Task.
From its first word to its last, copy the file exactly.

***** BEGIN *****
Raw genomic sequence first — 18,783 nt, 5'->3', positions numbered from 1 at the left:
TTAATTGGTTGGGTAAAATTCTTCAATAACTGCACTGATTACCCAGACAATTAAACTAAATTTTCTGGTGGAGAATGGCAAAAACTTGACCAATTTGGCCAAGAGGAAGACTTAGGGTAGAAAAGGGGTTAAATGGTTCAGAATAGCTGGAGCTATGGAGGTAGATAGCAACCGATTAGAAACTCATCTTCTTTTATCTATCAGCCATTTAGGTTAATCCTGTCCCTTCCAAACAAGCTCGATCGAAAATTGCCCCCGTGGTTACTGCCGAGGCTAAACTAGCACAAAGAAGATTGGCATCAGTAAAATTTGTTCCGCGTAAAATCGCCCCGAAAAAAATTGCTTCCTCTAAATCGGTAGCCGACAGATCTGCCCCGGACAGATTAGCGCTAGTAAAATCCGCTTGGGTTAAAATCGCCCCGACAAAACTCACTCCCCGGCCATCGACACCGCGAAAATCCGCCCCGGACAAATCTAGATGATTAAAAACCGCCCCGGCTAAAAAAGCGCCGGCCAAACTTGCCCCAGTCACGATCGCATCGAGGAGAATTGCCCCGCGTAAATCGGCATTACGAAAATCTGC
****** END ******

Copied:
Raw genomic sequence first — 18,783 nt, 5'->3', positions numbered from 1 at the left:
TTAATTGGTTGGGTAAAATTCTTCAATAACTGCACTGATTACCCAGACAATTAAACTAAATTTTCTGGTGGAGAATGGCAAAAACTTGACCAATTTGGCCAAGAGGAAGACTTAGGGTAGAAAAGGGGTTAAATGGTTCAGAATAGCTGGAGCTATGGAGGTAGATAGCAACCGATTAGAAACTCATCTTCTTTTATCTATCAGCCATTTAGGTTAATCCTGTCCCTTCCAAACAAGCTCGATCGAAAATTGCCCCCGTGGTTACTGCCGAGGCTAAACTAGCACAAAGAAGATTGGCATCAGTAAAATTTGTTCCGCGTAAAATCGCCCCGAAAAAAATTGCTTCCTCTAAATCGGTAGCCGACAGATCTGCCCCGGACAGATTAGCGCTAGTAAAATCCGCTTGGGTTAAAATCGCCCCGACAAAACTCACTCCCCGGCCATCGACACCGCGAAAATCCGCCCCGGACAAATCTAGATGATTAAAAACCGCCCCGGCTAAAAAAGCGCCGGCCAAACTTGCCCCAGTCACGATCGCATCGAGGAGAATTGCCCCGCGTAAATCGGCATTACGAAAATCTGC